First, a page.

Sure enough, we had a very rockin' and rollin' night. Well, just rockin' actually as the wind kept us perfectly perpendicular to the waves so there was no rollin' involved. Lulu says that the first night at Bahia Falsa was worse but I think we're just getting our sea legs back and getting used to it. I'm looking forward to anchoring where we just sit still all night, though. The anchor held us in place like were welded to the bottom but there were still things that kept getting me up during the night. We've got the dinghy raised and hanging alongside on the jib halyard. Then it's tied for and aft with the painter and a stern line. For some reason, the stern line kept loosening up and I had to invent newer and more interesting knots to tie it down with. Ultimately I hit on something that seemed to work. Hopefully it'll pay off tonight.
Last night, while we watched an episode of Heroes and an episode of Glee and then sleeping, we were doing the laundry. That's right, we were multi-tasking. Before sitting down for our evening's entertainment, Lulu put our dirty clothes in a 5-gallon bucket along with 3 gallons of fresh water and a half a cup of ammonia. This is a formula that cruisers Greg & Jill Delesynski swear by. They say that you don't even need to rinse the clothes. We'll see. Anyway, we put the lid on the bucket and set it on the aft deck and then let the coromuel-inspired wave action act as our agitator. This morning, we pulled the clothes out of the dirty water and ran them through the wringer that the staff at Silver Crest School got Lulu as a going away present. Then they got hung up on the lifelines to dry in the Mexican sun. Well, they all came out clean and fresh-smelling. Who knew? Thanks, Greg & Jill.
After laundry, we launched the dinghy and went ashore for a little hike. As close as we thought we were to the beach, we are a LONG way out. Further than I want to row, at least until my blisters heal. By the time we were still 100 yards or so from the beach, it was already too shallow for the outboard. So, we got out and pulled the dinghy in while we walked alongside. This would be no problem whatsoever except for one little thing. My outboard, although it runs like a fine watch, leaks gas whenever it's tipped from the perfectly vertical position. Unless I wanted to drag the prop through the sandy bottom, I HAD to tip it a little. I finally settled on tipping it as little as possible and then holding a rag to catch any leakage. Once ashore I needed a different plan. Ultimately we ended up standing the motor on end on its skeg and then using various pieces of line to hold it upright in that position. Amazingly, it worked but this is an issue which has suddenly moved to the top of the to-do list.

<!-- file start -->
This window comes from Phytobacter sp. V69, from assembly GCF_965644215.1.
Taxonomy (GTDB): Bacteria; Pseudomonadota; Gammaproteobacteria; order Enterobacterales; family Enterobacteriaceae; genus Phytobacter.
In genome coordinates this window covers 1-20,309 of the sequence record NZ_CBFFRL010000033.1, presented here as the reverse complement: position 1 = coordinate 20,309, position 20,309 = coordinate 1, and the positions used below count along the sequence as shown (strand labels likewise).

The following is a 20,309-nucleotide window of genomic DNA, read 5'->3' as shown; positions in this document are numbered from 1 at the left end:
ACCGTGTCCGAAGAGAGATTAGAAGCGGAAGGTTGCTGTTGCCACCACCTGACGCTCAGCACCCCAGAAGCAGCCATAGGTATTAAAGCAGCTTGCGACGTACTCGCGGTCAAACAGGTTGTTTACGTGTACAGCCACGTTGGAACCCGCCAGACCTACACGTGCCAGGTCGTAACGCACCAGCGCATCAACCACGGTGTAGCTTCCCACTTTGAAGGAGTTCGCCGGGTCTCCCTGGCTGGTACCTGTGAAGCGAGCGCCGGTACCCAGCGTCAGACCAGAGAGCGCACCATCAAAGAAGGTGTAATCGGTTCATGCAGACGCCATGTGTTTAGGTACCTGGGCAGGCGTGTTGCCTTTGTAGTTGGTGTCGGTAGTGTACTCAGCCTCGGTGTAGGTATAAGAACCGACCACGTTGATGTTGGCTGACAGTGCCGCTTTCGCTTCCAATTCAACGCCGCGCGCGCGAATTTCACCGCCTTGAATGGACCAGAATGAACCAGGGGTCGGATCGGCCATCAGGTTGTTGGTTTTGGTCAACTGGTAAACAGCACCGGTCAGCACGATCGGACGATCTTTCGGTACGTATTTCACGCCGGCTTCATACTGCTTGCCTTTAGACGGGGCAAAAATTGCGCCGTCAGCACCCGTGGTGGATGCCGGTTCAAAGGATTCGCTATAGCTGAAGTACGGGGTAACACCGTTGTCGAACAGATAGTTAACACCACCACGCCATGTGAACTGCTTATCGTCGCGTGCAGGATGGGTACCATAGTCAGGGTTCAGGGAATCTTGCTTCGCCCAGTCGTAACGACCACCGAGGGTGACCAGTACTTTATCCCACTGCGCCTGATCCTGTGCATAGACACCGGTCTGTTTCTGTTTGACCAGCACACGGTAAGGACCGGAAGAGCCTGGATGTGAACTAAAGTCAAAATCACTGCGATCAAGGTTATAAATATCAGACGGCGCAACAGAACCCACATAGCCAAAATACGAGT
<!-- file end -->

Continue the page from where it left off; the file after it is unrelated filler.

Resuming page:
There is supposed to be a trail that goes from the beach at Bahia San Gabriel, across the island to Playa Bonanza on the other side. Hiking this trail was our mission. Once we got ashore and learned to watch where we step lest we get stuck with another puffer fish spine (no longer venemous, thankfully), we put on shoes and socks for the first time in months. The sandy, scrubby trail was just no place for sandals.
The sign at the head of the trail said that it was 5.3 miles long and took about 4 hours. We had no intention of being gone 8 hours but figured we could do better than 5.3 miles in 4 hours anyway, so off we went. Well, the "trail" petered out pretty quickly but it wasn't too hard to figure out where to go: just stay between the hills and head towards the dip.
The area we were walking on was obviously underwater some time in the past. The ground was littered with old seashells and pieces of coral. LOTS of seashells and pieces of coral. In one place, the ground was completely covered with old clam shells. Must have been millions of them at least.
Later, the predominantly clam shells became predominantly oyster shells. Clearly, this bay extended a lot further inland than it does now. Other than the shells, there were a lot of scrubby-looking plants and a few cactuses. Some of the cacti were even sporting blooms.
After about 45 minutes of walking, we both started to get worried about the dinghy. It was just sitting there on the beach with the outboard tied upright inside it. There weren't too many people around to bother it but, if we lost it, it would be a very long swim, especially for me, back to the boat. We decided to head back without seeing Playa Bonanza.
The colors as we approached the beach were spectacular. We're not sure if we'll ever get used to the beautiful white-turquoise-aqua-blue color transition that happens between the sandy beach and the deep water. It is so pretty. I always figured that there were various filters photographers used to get the effect, but it's real.
Lulu, nut-case that she is, decided to swim all then way back to the boat. Made me nervous as hell and I hung around in the dinghy until she was safely aboard, but she made it all the way. What a gal!
Back at the boat, we decided we both needed showers really badly. We screened off the cockpit, hoisted the solar shower, stripped down and got clean. The water in the solar shower was almost too hot. Any warmer would have been uncomfortable. The shower felt so good and it really feels good to be clean again. And wearing clean clothes, no less.
Planning on another wild and wooly night tonight and then tomorrow, we'll head a little further north. Maybe Caleta Partida, a "bay" that separates Isla Espirtu Santo from Isla Partida or, if it looks crowded, we might go up a couple more miles to Ensenada Grande on Isla Partida. BTW, "caleta" and "ensenada" both mean "cove or inlet" while "bahia" obviously means "bay".